"It is a hard matter, my fellow citizens, to argue with the belly, since it has no ears." Marcus Porcius Cato
Bánh Mì is a Vietnamese sandwich similar to a po’ boy, hoagie, or sub. Only better. It hits all the notes – succulent pork, spicy jalapenos, savory mayo, and tangy pickled veggies.
The Vietnamese fell in love with French baguettes and mayonnaise during French occupation from the 1880s through 1956 and Bánh Mì translates roughly into baguette or bread. They are typically stuffed with pork, beef, chicken, or sausages, with pork belly among the most popular. Pickled vegetables are also a common and we think they're necessary to balance the fat of the belly and the mayo.
Instead of simply roasting the pork belly as is the Vietnamese custom, we're going to do a little fusion here by stealing a technique from American competition barbecue cooks. When they cook beef brisket they often cut off the upper, fattier "point" muscle and cut it into cubes, give it an extra dose of smoke, and douse it with a glaze. They call these cubes "burnt ends" but they are neither burnt nor ends. Originally burnt ends were made by removing the thin edges of the brisket that often got overcooked while waiting for the thicker center to cook. Since they come from the point, modern competition burnt ends are tender and succulent, never overcooked, and often preferred to the slices of brisket. Well we're going to use the same technique on cubes of pork belly. They will make your knees buckle.
It is crucial that you use a smoker or cook the meat over indirect heat on your grill. We used the trusty Pit Barrel Cooker, probably the best buy in a smoker. If you cook directly above coals or gas burners, the melting fat will cause flareups reminiscent of solar flares, and your meat will burn to a meteor-like crisp.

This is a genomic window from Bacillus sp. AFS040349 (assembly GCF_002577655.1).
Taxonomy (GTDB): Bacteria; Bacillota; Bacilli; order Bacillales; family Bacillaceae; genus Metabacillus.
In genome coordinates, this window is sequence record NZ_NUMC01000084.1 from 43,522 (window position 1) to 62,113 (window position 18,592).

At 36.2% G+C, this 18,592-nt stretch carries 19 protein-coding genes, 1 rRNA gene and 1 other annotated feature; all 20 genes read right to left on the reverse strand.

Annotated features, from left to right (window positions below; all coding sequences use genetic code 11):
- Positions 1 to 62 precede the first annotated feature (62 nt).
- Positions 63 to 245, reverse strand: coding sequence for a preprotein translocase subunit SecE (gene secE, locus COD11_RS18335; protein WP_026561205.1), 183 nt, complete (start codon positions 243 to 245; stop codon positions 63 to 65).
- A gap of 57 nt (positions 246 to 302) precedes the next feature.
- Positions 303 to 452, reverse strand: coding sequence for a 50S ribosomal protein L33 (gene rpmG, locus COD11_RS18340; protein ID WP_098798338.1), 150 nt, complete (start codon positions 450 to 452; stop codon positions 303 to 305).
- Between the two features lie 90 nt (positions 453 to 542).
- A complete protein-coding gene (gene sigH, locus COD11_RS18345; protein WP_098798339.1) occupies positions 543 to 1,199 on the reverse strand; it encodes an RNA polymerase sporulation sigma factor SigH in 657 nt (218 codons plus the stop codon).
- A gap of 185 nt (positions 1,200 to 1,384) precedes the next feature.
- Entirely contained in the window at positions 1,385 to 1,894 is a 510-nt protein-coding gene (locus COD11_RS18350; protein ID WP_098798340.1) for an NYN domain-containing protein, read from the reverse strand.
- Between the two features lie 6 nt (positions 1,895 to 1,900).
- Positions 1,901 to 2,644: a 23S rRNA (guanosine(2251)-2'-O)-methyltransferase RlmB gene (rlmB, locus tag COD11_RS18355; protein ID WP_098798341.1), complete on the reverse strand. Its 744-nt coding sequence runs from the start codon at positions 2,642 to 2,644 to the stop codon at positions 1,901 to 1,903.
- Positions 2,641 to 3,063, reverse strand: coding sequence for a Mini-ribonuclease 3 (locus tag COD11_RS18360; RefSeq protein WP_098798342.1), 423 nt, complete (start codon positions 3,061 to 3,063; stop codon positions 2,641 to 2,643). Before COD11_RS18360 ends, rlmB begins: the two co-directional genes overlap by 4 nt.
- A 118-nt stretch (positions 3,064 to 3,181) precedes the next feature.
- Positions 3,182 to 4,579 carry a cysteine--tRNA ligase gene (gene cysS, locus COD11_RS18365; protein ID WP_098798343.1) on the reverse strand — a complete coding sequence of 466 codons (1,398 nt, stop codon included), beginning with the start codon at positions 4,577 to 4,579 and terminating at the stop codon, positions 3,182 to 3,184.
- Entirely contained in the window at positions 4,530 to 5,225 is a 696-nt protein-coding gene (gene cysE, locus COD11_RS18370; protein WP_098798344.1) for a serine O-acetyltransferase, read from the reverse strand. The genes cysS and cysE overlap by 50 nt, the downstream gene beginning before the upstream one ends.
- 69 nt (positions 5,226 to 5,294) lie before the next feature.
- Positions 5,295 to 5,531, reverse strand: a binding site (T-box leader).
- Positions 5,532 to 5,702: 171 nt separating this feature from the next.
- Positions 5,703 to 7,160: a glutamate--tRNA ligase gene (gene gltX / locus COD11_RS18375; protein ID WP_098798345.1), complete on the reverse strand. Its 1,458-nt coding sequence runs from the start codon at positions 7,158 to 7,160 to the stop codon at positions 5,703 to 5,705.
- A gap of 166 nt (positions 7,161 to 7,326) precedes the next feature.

Makes. 4 sandwiches about 6" long
Takes. 5 to 6 hours
Meat & rub
3 pounds pork belly, skin removed
1/2 teaspoon Five Spice Powder
1/2 teaspoon ginger powder
1 tablespoon brown sugar, medium or dark
1 teaspoon kosher salt
1/2 teaspoon ground black pepper
Quick Pickled Vegetables
1/4 cup unseasoned rice wine vinegar
1/4 cup water
1/4 teaspoon kosher salt
3 tablespoon white sugar
1/2 cup radishes, preferably daikon if you can find it, cut into matchsticks
1/2 cup carrots, peeled and cut into matchsticks
1/2 red onion, thinly sliced
1/4 cup mayonnaise
1/8 teaspoon sesame oil or 1 teaspoon soy sauce
1/3 cup honey
1 tablespoon soy sauce
1 tablespoon rice vinegar
1/2 teaspoon sriracha or hot sauce of your choice
Bread & garnish
24" of baguette
2 thin sliced red or green jalapenos
1/4 cup cilantro or Thai basil
6" of thinly sliced cucumber
1/2 cup shredded cabbage
About the pork belly. Pork belly is usually mostly fat, but some sections are closer to 50/50 meat to fat and a few even have more meat than fat. For this recipe, the more meat the better.
Some like it hot. Add a few squirts of your favorite hot sauce to the mayo.
1) Mix the rub in a bowl. With a sharp knife, cut the pork belly into 1" cubes, moisten the surface with wet hands, and liberally season with the rub.
2) Prepare the smoker or grill for low and slow indirect heat at about 225°F. When you are ready to cook, toss on a couple hard wood chunks or a handful of chips on the fire and place the pork belly cubes on the indirect side. Smoke for an hour, roll them around and smoke for another hour.
3) While the pork is cooking, mix the water, vinegar, salt, and sugar in a pan and bring to a boil to dissolve the salt and sugar. Turn off the heat and add the matchsticked radishes, matchsticked carrots, and sliced red onions while the pickling liquid is still hot. Let them steep and cool for 15 to 30 minutes and then chill. More on the subject here: Quick Pickles.
4) Mix the mayonnaise ingfredients and refrigerate until needed.
5) Mix the glaze and let it sit at room temp.
6) After two hours of bathing in smoke, remove the pork belly cubes, place them in a pan, and roll them around in the glaze. Cover the pan with aluminum foil then place in indirect heat for another 90 minutes to steam and tenderize the pork. If you want you can move it indoors. Remove the foil and roast for about another 30 minutes in the pan to crisp the edges. Check every ten minutes to make sure the glaze does not burn. After a total cook time of about four hours, your pork belly burnt ends are ready to eat.
7) To prepare the sandwich, slice the baguette lengthwise but don't cut all the way through. Apply a layer of the prepared mayonnaise on the bottom half. Lay down a layer of shredded cabbage on top of the mayonnaise. Next, place the cucumber slices, the pickled vegetables, and jalapenos. Then pile on the pork belly burnt ends and top with cilantro or Thai basil.